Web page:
What would you say if I told you the first thing you should do when you start a new campaign is think about the report? How could you possibly know what you’re going to measure and report on before actually doing anything?
To be data-driven is to make decisions with data first and foremost. That means breaking the mold of “measurement and reporting” and moving it to the forefront of your campaign planning. As marketers and communicators, we have an exorbitant amount of data at our fingertips, so let’s use it! It’s no longer okay to make assumptions, be it about your audience demographics, opinions, intrinsic motivations, whatever – we must base all action in fact.
Before getting started on any data-driven campaign, the absolute number one question to answer: What is my goal? I can’t stress enough how important it is to have clear goals and success metrics outlined before you even put the pen to paper at that first brainstorm. Your goal could be something as broad as ‘increase brand awareness’ or as granular as ‘we want X number of people to sign up for our webinar.’
Once you have your goal defined, use the below must-ask questions to set yourself up for success in your campaign:
What information do I have?
For each tactic in your strategy, you should have a data point (or several) that go along with it.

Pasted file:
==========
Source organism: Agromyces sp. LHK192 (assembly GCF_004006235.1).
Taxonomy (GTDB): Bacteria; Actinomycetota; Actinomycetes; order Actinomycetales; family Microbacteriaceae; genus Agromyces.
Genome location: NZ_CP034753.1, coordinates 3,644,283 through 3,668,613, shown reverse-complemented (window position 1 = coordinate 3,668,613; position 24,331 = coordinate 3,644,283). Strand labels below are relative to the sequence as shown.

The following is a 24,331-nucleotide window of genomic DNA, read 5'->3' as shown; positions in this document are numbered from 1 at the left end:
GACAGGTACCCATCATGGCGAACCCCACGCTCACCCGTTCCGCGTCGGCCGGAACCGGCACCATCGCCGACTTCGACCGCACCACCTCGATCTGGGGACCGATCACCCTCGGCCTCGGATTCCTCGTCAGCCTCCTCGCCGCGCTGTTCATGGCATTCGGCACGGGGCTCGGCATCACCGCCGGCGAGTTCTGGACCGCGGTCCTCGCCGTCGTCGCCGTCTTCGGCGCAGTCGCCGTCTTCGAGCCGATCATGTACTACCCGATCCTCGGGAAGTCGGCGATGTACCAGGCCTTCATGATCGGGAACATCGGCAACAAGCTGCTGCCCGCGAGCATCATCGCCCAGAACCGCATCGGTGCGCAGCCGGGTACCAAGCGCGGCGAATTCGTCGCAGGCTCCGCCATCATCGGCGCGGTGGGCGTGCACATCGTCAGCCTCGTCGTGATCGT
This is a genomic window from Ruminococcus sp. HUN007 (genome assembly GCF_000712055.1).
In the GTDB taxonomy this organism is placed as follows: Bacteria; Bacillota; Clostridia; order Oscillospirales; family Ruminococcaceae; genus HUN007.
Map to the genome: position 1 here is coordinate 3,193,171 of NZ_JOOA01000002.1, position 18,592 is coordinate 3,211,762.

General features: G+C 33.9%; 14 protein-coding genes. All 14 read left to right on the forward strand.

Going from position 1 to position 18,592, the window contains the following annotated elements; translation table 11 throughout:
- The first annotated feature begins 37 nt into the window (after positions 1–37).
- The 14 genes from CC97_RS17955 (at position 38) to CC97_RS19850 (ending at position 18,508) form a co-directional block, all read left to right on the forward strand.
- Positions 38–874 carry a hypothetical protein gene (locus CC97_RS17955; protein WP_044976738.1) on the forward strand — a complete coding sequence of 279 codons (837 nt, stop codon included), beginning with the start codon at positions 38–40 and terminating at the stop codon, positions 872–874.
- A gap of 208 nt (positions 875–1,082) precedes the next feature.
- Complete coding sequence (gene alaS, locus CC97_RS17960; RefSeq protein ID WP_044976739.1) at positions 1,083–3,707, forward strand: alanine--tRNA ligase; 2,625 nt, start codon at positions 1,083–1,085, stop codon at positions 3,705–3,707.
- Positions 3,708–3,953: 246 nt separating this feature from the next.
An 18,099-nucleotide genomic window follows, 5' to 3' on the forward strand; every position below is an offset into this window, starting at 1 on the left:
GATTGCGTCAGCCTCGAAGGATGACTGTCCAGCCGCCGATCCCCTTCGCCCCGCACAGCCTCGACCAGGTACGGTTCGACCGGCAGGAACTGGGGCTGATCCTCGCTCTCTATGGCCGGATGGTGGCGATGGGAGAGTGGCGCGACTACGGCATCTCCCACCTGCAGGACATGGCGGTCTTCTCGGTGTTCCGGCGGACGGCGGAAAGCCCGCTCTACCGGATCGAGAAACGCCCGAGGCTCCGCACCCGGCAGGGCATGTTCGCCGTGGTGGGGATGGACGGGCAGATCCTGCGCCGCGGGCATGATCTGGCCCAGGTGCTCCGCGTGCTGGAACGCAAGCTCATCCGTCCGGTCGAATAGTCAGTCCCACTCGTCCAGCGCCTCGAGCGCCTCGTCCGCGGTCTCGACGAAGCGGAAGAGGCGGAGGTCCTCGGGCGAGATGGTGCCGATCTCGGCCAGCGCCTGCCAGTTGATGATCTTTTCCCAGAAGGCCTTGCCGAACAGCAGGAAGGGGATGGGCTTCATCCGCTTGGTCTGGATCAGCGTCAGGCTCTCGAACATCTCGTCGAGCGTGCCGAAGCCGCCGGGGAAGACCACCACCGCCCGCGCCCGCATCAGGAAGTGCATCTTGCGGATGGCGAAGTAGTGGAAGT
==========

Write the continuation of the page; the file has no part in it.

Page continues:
- Example: Social network post
- Social engagement metrics (likes, comments, shares)
- Social audience growth (fans, followers)
What data points do I need?
Now that you know what you have, take stock of what else you need to support your goals.
- Example: Social network post – Did your tweet drive sign-ups? Did your Facebook post help get prospects into the sales funnel?
- Website referral metrics (referral sessions, bounce rate, page views)
- Website conversion metrics (sign-ups, downloads, sales)
How do I collect the data?
This answer will vary of course based on your tactic. Do you have access to the tools needed to measure and report on your tactics? Do you need to set up unique tracking parameters for your content so you can attribute business action to your campaign? Everything you answered in the first two questions should have a corresponding answer here.
- Example: Social media post
- For social engagement metrics, I need…admin credentials to social network
- For website referral and conversion metrics, I need…access to my client’s analytics or CRM software. I also need to ensure consistent and trackable tagging is used throughout my campaign to tie efforts to actions.
What will the data show?
To answer this question about your campaign, think in binary statements. What will your campaign accomplish? This is your hypothesis. The data and collection of data outlined in the previous questions should be able to fully support your statements.
- Example: Social content promotion will increase brand awareness. Social content will not increase brand awareness.
I hope these questions help to keep measurement and reporting top of mind when creating data-driven campaigns. The examples outlined here are framed around final success metrics and KPIs, but you could also apply these questions to your research strategy pre-campaign. Think about your research goals and what information/data sets you’d need to inform, for example, the creative elements or messaging for your campaign. The possibilities are endless!
Senior Marketing Analyst